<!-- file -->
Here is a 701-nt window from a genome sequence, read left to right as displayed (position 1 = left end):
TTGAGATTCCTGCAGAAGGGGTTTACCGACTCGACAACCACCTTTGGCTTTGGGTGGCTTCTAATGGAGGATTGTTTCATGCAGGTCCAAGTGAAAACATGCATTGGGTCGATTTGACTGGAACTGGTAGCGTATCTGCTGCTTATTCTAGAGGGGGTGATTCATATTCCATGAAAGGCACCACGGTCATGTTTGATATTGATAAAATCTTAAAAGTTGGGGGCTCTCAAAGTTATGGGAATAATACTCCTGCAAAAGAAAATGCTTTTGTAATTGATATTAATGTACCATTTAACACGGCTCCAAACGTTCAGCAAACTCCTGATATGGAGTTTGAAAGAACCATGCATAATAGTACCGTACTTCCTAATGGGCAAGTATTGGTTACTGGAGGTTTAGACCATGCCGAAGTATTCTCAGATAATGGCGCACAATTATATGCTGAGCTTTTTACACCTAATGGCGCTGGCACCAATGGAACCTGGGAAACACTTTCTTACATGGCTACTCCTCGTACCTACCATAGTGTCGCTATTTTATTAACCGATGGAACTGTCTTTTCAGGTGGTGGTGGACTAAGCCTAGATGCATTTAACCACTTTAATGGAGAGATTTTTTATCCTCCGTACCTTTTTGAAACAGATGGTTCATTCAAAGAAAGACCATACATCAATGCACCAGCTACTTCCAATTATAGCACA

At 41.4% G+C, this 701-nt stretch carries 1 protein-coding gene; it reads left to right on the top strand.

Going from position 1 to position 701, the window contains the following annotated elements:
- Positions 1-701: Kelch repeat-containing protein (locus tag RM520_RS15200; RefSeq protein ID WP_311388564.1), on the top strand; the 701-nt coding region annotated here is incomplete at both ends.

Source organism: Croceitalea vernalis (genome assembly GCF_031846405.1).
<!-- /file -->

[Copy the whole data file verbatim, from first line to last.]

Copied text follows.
Here is a 701-nt window from a genome sequence, read left to right as displayed (position 1 = left end):
TTGAGATTCCTGCAGAAGGGGTTTACCGACTCGACAACCACCTTTGGCTTTGGGTGGCTTCTAATGGAGGATTGTTTCATGCAGGTCCAAGTGAAAACATGCATTGGGTCGATTTGACTGGAACTGGTAGCGTATCTGCTGCTTATTCTAGAGGGGGTGATTCATATTCCATGAAAGGCACCACGGTCATGTTTGATATTGATAAAATCTTAAAAGTTGGGGGCTCTCAAAGTTATGGGAATAATACTCCTGCAAAAGAAAATGCTTTTGTAATTGATATTAATGTACCATTTAACACGGCTCCAAACGTTCAGCAAACTCCTGATATGGAGTTTGAAAGAACCATGCATAATAGTACCGTACTTCCTAATGGGCAAGTATTGGTTACTGGAGGTTTAGACCATGCCGAAGTATTCTCAGATAATGGCGCACAATTATATGCTGAGCTTTTTACACCTAATGGCGCTGGCACCAATGGAACCTGGGAAACACTTTCTTACATGGCTACTCCTCGTACCTACCATAGTGTCGCTATTTTATTAACCGATGGAACTGTCTTTTCAGGTGGTGGTGGACTAAGCCTAGATGCATTTAACCACTTTAATGGAGAGATTTTTTATCCTCCGTACCTTTTTGAAACAGATGGTTCATTCAAAGAAAGACCATACATCAATGCACCAGCTACTTCCAATTATAGCACA

At 41.4% G+C, this 701-nt stretch carries 1 protein-coding gene; it reads left to right on the top strand.

Going from position 1 to position 701, the window contains the following annotated elements:
- Positions 1-701: Kelch repeat-containing protein (locus tag RM520_RS15200; RefSeq protein ID WP_311388564.1), on the top strand; the 701-nt coding region annotated here is incomplete at both ends.

Source organism: Croceitalea vernalis (genome assembly GCF_031846405.1).